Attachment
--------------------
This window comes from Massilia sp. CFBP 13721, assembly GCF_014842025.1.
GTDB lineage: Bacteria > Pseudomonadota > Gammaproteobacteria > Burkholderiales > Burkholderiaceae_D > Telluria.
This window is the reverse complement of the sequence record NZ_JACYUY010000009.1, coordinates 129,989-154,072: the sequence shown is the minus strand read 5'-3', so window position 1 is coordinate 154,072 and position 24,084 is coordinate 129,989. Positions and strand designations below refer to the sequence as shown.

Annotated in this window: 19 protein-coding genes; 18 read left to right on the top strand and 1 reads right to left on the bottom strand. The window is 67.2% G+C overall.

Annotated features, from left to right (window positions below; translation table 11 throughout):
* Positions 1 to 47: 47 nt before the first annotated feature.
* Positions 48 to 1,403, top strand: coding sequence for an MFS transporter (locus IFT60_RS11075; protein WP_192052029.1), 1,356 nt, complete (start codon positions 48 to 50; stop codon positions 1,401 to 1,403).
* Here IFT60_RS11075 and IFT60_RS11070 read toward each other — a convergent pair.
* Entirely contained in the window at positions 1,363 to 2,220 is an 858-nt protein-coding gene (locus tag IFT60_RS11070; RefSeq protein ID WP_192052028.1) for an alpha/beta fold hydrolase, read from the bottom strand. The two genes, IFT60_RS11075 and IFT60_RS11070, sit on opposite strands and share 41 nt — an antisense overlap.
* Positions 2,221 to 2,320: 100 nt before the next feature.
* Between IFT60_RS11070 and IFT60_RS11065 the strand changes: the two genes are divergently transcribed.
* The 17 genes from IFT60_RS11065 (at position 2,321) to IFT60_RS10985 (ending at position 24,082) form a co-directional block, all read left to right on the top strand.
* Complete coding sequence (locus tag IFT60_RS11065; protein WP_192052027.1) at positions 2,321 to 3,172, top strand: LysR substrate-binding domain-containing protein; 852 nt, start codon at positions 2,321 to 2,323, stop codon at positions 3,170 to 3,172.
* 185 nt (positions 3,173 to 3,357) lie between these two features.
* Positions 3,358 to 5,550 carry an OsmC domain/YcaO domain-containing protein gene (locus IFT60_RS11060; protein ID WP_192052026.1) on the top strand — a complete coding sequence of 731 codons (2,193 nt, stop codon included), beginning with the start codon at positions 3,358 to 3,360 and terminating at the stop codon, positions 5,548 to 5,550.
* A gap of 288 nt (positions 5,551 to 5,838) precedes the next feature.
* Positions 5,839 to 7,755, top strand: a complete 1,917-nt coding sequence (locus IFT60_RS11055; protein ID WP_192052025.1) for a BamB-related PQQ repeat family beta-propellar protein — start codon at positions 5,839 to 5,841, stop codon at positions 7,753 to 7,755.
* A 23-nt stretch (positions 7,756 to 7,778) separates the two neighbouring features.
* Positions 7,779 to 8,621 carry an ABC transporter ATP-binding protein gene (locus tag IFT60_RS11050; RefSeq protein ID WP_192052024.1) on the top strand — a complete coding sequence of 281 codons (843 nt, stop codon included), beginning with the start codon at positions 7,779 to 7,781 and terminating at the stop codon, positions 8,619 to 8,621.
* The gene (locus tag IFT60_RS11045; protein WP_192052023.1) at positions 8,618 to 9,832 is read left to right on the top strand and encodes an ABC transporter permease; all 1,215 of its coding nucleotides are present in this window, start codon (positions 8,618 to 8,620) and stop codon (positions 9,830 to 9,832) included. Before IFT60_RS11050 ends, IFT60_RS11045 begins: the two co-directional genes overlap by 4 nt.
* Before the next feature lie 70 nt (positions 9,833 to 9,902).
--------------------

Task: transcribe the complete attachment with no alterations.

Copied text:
This window comes from Massilia sp. CFBP 13721, assembly GCF_014842025.1.
GTDB lineage: Bacteria > Pseudomonadota > Gammaproteobacteria > Burkholderiales > Burkholderiaceae_D > Telluria.
This window is the reverse complement of the sequence record NZ_JACYUY010000009.1, coordinates 129,989-154,072: the sequence shown is the minus strand read 5'-3', so window position 1 is coordinate 154,072 and position 24,084 is coordinate 129,989. Positions and strand designations below refer to the sequence as shown.

Annotated in this window: 19 protein-coding genes; 18 read left to right on the top strand and 1 reads right to left on the bottom strand. The window is 67.2% G+C overall.

Annotated features, from left to right (window positions below; translation table 11 throughout):
* Positions 1 to 47: 47 nt before the first annotated feature.
* Positions 48 to 1,403, top strand: coding sequence for an MFS transporter (locus IFT60_RS11075; protein WP_192052029.1), 1,356 nt, complete (start codon positions 48 to 50; stop codon positions 1,401 to 1,403).
* Here IFT60_RS11075 and IFT60_RS11070 read toward each other — a convergent pair.
* Entirely contained in the window at positions 1,363 to 2,220 is an 858-nt protein-coding gene (locus tag IFT60_RS11070; RefSeq protein ID WP_192052028.1) for an alpha/beta fold hydrolase, read from the bottom strand. The two genes, IFT60_RS11075 and IFT60_RS11070, sit on opposite strands and share 41 nt — an antisense overlap.
* Positions 2,221 to 2,320: 100 nt before the next feature.
* Between IFT60_RS11070 and IFT60_RS11065 the strand changes: the two genes are divergently transcribed.
* The 17 genes from IFT60_RS11065 (at position 2,321) to IFT60_RS10985 (ending at position 24,082) form a co-directional block, all read left to right on the top strand.
* Complete coding sequence (locus tag IFT60_RS11065; protein WP_192052027.1) at positions 2,321 to 3,172, top strand: LysR substrate-binding domain-containing protein; 852 nt, start codon at positions 2,321 to 2,323, stop codon at positions 3,170 to 3,172.
* 185 nt (positions 3,173 to 3,357) lie between these two features.
* Positions 3,358 to 5,550 carry an OsmC domain/YcaO domain-containing protein gene (locus IFT60_RS11060; protein ID WP_192052026.1) on the top strand — a complete coding sequence of 731 codons (2,193 nt, stop codon included), beginning with the start codon at positions 3,358 to 3,360 and terminating at the stop codon, positions 5,548 to 5,550.
* A gap of 288 nt (positions 5,551 to 5,838) precedes the next feature.
* Positions 5,839 to 7,755, top strand: a complete 1,917-nt coding sequence (locus IFT60_RS11055; protein ID WP_192052025.1) for a BamB-related PQQ repeat family beta-propellar protein — start codon at positions 5,839 to 5,841, stop codon at positions 7,753 to 7,755.
* A 23-nt stretch (positions 7,756 to 7,778) separates the two neighbouring features.
* Positions 7,779 to 8,621 carry an ABC transporter ATP-binding protein gene (locus tag IFT60_RS11050; RefSeq protein ID WP_192052024.1) on the top strand — a complete coding sequence of 281 codons (843 nt, stop codon included), beginning with the start codon at positions 7,779 to 7,781 and terminating at the stop codon, positions 8,619 to 8,621.
* The gene (locus tag IFT60_RS11045; protein WP_192052023.1) at positions 8,618 to 9,832 is read left to right on the top strand and encodes an ABC transporter permease; all 1,215 of its coding nucleotides are present in this window, start codon (positions 8,618 to 8,620) and stop codon (positions 9,830 to 9,832) included. Before IFT60_RS11050 ends, IFT60_RS11045 begins: the two co-directional genes overlap by 4 nt.
* Before the next feature lie 70 nt (positions 9,833 to 9,902).